PS: The web store is new.  I’ve tested it and I’m confident that it works, but if you have any problems please let me know (and thanks in advance for your patience!).

2017 CSA Sneak Peak!

Happy New Year from Corvus Landing Farm!  I hope everyone is staying warm and dry and enjoying at least a few long relaxing nights.  Here at the farm we’ve been getting some much needed down time: petting the cat, sitting by the wood stove, and cooking delicious meals with whatever veggies we have in storage and still hanging on in the field.

 

Winter is a great time to work on planning, and high on my list is getting the CSA set up and registration open.  We’re expecting another good jump in production this year after all the changes we made last year, so we’re adding new CSA options for 2017!  First off, we’ll be eliminating the extended season option, and instead we’ll be adding 2 more weeks in the fall to everyone’s shares.  This year’s CSA will run from June 12 to November 2.  We’ll also be offering a la carte Thanksgiving shares, which will be a mix of storage crops and perishables just before the holiday.

 

In addition to our usual CSA model, we’ll be offering Farm Stand Select shares, a hybrid CSA with market style pickup and more choice in items, available at the farm stand only.  We’ll also be offering Market Choice CSA shares, which will work as a prepaid voucher card usable at any of our market booths.  This will allow more choice and flexibility for members and let more people enjoy the benefits of CSA.

 

Did you have trouble remembering to pick up your share this season?  We’ll be trialing home delivery this year in Neskowin and Lincoln City.  Eating healthy couldn’t be easier, unless we cooked it for you too…

We’re working on finalizing drop sites, times, and registration details, but I thought I’d give you a heads up about what changes are coming.  We’ll be opening registration for returning members by the end of the month, and for new members by mid February.  I hope you’ll be a member of our 2017 CSA!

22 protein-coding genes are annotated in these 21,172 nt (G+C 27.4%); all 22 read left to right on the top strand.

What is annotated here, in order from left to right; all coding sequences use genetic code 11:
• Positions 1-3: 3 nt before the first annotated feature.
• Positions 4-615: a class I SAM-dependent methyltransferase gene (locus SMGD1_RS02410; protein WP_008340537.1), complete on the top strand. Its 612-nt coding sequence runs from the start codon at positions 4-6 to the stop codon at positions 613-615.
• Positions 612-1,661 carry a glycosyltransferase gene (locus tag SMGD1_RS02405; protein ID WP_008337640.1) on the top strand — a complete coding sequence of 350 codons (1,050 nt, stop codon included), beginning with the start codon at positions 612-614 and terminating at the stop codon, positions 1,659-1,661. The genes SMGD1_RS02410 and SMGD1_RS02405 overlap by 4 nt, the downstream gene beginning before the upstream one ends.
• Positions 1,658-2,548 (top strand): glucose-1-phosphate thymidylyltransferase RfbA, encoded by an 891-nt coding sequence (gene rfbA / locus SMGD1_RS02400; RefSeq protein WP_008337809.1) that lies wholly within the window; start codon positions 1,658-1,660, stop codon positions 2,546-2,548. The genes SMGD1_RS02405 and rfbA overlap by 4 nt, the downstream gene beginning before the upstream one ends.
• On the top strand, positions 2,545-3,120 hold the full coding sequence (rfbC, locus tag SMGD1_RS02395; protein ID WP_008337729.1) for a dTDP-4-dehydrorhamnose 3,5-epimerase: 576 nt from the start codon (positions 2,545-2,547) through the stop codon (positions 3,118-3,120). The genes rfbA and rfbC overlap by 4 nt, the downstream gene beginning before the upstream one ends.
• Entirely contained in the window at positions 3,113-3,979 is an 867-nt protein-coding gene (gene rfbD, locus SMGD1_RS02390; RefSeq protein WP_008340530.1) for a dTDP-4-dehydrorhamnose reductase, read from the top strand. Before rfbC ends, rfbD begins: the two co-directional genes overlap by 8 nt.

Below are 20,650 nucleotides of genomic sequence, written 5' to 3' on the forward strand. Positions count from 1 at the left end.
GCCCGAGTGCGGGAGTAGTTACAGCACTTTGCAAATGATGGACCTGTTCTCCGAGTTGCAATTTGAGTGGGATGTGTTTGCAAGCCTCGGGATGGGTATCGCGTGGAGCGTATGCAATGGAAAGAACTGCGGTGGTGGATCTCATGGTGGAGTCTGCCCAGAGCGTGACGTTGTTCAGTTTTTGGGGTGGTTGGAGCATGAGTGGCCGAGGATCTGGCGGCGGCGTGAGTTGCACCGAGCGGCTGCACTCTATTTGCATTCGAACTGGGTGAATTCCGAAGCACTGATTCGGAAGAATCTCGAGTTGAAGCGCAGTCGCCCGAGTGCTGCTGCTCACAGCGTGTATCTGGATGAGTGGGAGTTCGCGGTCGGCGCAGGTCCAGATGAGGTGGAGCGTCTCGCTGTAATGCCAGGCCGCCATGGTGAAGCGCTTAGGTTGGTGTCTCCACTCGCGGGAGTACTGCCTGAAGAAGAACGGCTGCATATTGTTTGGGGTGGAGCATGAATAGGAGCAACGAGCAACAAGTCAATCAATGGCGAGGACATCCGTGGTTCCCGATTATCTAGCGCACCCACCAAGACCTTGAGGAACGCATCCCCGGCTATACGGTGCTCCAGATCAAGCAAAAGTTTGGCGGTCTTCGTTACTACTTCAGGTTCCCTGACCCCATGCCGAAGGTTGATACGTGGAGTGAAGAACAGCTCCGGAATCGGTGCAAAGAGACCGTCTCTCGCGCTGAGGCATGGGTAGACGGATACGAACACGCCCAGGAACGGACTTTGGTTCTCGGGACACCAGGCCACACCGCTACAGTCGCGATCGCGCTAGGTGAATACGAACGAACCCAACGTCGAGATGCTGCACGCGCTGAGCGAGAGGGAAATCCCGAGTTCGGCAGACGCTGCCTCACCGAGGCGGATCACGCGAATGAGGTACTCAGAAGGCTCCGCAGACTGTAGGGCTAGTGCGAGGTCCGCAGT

CSA Final Week: Happy Thanksgiving!

Today is the final day of the CSA: Thanks for being a member!  Make sure to pick up your pumpkin.  Please return all CSA bags by next Tuesday to the farm or Trillium.

In Your Share this week:

Carrots
Beets
Yellow Finn Potatoes
Yacon
Red Cabbage
Fennel
Brussels Sprouts
Onion
Kale and/or chard and/or komatsuna
Salad MixSaute Mix
Winter Luxury Pumpkin

Happy Thanksgiving and thanks for a great CSA season!  We cleaned out the farm over the last 2 days, and you get some of everything.  We always do a big share at the end of the year, but this one is over the top even by those standards.  We had a much larger area planted in fall crops this year, and coupled with the warm weather we’ve had large harvests right up until now.

Which means you score!  Before you panic, remember that most of what’s in this share will last for weeks.  The potatoes, onions, and pumpkin can all be kept at room temperature for several weeks (keep the potatoes in a bag or cabinet so they’re out of the light).  Carrots, beets, yacon, and cabbage will all keep well in a bag in the fridge.  All of the leafy greens and brussels sprouts need to be eaten more quickly; if you can’t get through them all share them with a friend or try blanching and freezing.  And this is a $50 share, which means you’ve gotten a great deal.  Enjoy sharing any excess with friends or family.